1983 C-10

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    I have a 1983 C-10 that has a 350 turbo and not the 7004L. Trans has new fluid and strainer. Drove fine then then would not pull, has strong reverse. Clean fluid and not burnt. What you think it could be?



    For a tranny to fail just like that — one time working and the next time not, at least in forward gears, tells me it’s an electronic problem. The first thing I would have checked is the solenoid pack.

    Normally, the solenoid pack consists of a pair of solenoids. They are switched in and out to indicate which gear is being chosen. For instance, if the solenoid pair for first gear was solenoid one on and solenoid two off, then your 83 would be in first gear. Second might be solenoid one off and solenoid two on, while third might be solenoid one and two on, while fourth might be solenoid one and two off. Reverse would probably bypass them as it is a direct-linkage-type of gear, while a torque converter lockup for a slight overdrive gear would be the same solenoid pairing but with the gear selector in forward.

    If the solenoids work — you check this by setting the parking brake and with the help of a friend you trust very well behind the wheel working through the gears and listening for the clicks — then it could be a sensor or pair of sensors.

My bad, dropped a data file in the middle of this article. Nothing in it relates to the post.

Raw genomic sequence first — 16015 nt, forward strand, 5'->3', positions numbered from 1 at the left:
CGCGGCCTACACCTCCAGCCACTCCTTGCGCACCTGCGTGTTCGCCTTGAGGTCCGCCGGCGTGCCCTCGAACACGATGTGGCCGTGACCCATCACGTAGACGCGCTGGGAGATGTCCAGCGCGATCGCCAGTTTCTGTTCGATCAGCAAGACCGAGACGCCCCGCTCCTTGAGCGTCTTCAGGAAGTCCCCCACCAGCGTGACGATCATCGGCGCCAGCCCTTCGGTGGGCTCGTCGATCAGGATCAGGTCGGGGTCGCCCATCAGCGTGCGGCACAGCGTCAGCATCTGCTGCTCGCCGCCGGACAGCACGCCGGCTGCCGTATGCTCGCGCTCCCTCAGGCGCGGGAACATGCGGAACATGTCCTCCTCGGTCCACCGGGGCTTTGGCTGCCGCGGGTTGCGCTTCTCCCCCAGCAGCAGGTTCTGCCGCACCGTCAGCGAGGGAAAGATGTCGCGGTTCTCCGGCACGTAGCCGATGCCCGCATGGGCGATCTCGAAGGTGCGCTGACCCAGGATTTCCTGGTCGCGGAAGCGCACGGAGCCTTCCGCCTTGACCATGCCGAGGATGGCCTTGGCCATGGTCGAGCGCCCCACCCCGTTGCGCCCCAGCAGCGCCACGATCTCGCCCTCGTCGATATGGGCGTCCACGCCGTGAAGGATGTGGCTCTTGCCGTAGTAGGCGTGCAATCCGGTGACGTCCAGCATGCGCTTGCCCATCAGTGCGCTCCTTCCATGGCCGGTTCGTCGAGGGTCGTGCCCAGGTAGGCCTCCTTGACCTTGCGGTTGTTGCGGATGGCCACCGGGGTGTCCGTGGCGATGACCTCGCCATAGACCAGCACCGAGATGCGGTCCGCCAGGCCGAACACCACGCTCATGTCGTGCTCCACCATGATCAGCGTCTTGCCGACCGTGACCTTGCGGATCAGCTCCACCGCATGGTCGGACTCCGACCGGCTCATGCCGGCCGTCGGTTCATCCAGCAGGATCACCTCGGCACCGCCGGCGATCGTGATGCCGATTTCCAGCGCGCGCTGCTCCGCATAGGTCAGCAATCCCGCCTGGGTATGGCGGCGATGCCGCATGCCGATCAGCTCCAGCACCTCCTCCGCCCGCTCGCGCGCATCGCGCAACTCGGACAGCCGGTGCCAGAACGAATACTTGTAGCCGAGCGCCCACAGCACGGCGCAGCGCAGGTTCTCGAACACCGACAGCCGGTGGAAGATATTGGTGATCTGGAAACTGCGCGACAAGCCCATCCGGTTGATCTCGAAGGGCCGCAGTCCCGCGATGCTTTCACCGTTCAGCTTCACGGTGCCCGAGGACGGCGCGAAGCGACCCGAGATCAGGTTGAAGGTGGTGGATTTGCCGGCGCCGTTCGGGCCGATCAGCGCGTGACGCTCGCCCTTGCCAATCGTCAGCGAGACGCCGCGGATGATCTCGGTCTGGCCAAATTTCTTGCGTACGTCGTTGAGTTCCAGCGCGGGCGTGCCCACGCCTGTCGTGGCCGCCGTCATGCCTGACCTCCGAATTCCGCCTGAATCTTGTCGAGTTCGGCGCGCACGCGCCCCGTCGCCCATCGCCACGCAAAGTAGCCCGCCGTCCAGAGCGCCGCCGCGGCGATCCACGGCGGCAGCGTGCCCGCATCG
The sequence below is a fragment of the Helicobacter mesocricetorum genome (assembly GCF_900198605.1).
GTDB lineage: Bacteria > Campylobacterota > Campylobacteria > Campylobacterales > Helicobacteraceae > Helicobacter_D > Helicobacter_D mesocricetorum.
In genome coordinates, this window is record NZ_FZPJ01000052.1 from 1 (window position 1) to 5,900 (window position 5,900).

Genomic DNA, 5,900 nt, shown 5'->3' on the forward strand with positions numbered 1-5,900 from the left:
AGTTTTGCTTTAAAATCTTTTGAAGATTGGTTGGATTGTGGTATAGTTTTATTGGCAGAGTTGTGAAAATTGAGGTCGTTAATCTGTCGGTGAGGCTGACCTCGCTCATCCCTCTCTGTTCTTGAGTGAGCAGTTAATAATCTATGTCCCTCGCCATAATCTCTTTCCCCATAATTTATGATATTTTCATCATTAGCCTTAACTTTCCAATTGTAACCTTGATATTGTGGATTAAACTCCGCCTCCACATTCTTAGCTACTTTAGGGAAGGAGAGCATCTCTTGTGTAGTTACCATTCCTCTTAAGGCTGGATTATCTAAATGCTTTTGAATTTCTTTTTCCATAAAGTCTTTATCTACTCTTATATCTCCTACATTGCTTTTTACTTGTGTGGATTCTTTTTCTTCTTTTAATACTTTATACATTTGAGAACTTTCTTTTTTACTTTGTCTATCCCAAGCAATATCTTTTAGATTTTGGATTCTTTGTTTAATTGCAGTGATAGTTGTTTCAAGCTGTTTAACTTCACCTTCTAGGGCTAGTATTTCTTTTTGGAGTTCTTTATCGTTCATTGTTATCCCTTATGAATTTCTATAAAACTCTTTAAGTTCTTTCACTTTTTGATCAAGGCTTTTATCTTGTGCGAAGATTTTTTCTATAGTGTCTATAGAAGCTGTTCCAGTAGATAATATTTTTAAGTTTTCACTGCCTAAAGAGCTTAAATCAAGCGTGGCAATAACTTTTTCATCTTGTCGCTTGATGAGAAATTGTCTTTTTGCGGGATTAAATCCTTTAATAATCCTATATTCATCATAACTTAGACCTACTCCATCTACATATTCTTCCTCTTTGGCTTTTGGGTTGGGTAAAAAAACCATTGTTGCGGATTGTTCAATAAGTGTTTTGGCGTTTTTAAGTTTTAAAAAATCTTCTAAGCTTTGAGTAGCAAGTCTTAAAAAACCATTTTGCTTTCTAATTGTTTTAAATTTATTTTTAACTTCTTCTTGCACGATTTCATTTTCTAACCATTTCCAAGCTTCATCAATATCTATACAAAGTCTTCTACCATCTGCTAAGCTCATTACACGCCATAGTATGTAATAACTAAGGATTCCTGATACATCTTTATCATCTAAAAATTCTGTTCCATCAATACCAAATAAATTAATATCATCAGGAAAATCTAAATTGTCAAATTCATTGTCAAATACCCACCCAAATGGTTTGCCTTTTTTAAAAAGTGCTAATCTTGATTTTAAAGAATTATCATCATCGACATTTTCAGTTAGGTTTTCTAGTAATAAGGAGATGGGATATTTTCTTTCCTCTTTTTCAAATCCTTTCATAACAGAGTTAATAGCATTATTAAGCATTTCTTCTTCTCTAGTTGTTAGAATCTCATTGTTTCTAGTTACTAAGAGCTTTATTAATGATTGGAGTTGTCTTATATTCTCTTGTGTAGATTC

Like solenoids, the transmission has been controlled by sensors and their settings since the early 1980s. So, let’s say the MAP (Manifold Air Pressure) sensoror the MAF (Mass Air-Flow) sensor failed, then it is quite possible the tranny won’t shift into the forward gears at all, while reverse may work quite well, just what you are talking about. And, if the TPS (Throttle Positioning Sensor) failed, then it is quite likely that you would lose the forward gering, as well, among other things.

    With all of this said, the best thing you can do is find the proper OBD-II diagnostic scanner and software for your transmission and have a full diagnostic of the transmission run. Carefully note down all of the error codes and ask the technician running the test to give you a complete reading and printout. Don’t forget to check your list against the printout to make sure all of the error codes are listed. This is the only way to assure that you have the all of your bases covered.

    I think that once you have the transmission diagnostic run, the primary error codes will be for the solenoids. The good news here is that the solenoids are fairly easy to access and swap out. They also go for about $275 per unit with labor or about $550 in total. This is a lot less than the $4,250 you would spend to put in a rebuilt transmission.

Need Your Transmission Repaired? A good repair shop can be hard to find – especially on short notice. We’ll have the Cost Guide Certified shop in your area give you a call with a free estimate.
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